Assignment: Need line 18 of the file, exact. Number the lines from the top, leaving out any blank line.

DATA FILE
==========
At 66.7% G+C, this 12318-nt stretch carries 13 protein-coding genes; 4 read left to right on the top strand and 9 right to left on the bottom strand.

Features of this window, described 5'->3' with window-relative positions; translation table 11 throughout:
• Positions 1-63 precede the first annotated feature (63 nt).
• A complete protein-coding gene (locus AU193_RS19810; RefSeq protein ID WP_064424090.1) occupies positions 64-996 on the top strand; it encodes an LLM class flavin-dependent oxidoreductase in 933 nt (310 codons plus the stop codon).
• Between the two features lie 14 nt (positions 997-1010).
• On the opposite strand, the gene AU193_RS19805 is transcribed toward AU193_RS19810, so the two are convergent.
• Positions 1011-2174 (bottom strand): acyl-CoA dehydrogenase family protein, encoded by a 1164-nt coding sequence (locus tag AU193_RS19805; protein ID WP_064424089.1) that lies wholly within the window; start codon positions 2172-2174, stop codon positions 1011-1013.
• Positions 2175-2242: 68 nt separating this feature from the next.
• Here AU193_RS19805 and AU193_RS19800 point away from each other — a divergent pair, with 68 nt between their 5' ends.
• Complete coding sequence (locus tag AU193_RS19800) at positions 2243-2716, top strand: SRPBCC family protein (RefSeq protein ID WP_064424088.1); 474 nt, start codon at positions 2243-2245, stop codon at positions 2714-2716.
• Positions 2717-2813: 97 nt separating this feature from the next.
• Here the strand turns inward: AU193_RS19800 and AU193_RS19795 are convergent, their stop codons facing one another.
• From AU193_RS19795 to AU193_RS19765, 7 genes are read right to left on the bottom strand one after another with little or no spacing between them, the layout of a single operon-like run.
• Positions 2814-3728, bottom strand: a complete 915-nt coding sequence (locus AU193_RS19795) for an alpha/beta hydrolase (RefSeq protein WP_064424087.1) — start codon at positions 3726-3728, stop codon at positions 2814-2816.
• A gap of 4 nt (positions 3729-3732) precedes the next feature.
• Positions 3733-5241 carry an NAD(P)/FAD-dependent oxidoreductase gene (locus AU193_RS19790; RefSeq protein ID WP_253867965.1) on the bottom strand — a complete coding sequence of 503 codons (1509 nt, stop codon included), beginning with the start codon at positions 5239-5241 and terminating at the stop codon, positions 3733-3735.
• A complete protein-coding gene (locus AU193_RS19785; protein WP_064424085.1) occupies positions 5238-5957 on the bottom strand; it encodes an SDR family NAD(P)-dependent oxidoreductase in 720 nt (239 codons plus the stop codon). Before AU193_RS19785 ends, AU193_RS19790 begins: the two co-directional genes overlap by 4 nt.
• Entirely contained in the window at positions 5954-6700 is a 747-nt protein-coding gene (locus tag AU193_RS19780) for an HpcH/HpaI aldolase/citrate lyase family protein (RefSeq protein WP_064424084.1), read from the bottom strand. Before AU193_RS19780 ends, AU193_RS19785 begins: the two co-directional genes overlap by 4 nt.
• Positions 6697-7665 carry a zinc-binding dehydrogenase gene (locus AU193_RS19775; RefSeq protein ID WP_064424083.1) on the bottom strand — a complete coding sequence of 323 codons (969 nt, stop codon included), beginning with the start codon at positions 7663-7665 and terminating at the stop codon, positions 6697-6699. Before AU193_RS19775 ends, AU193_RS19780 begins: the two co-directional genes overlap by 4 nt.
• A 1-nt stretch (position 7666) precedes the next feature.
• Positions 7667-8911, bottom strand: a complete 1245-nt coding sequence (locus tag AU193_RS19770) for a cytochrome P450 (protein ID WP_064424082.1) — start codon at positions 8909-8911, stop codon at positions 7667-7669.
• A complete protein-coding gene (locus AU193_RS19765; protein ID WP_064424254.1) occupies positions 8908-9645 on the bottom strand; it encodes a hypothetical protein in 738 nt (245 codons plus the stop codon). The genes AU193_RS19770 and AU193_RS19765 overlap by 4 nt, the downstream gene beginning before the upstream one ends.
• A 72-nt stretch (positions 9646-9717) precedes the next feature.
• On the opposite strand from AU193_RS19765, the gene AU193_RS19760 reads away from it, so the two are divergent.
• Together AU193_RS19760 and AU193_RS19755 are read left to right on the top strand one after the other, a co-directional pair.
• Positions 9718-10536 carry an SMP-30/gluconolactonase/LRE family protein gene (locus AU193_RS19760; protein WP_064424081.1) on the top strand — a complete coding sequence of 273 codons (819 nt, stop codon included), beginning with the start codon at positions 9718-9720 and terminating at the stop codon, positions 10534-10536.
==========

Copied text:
• Entirely contained in the window at positions 5954-6700 is a 747-nt protein-coding gene (locus tag AU193_RS19780) for an HpcH/HpaI aldolase/citrate lyase family protein (RefSeq protein WP_064424084.1), read from the bottom strand. Before AU193_RS19780 ends, AU193_RS19785 begins: the two co-directional genes overlap by 4 nt.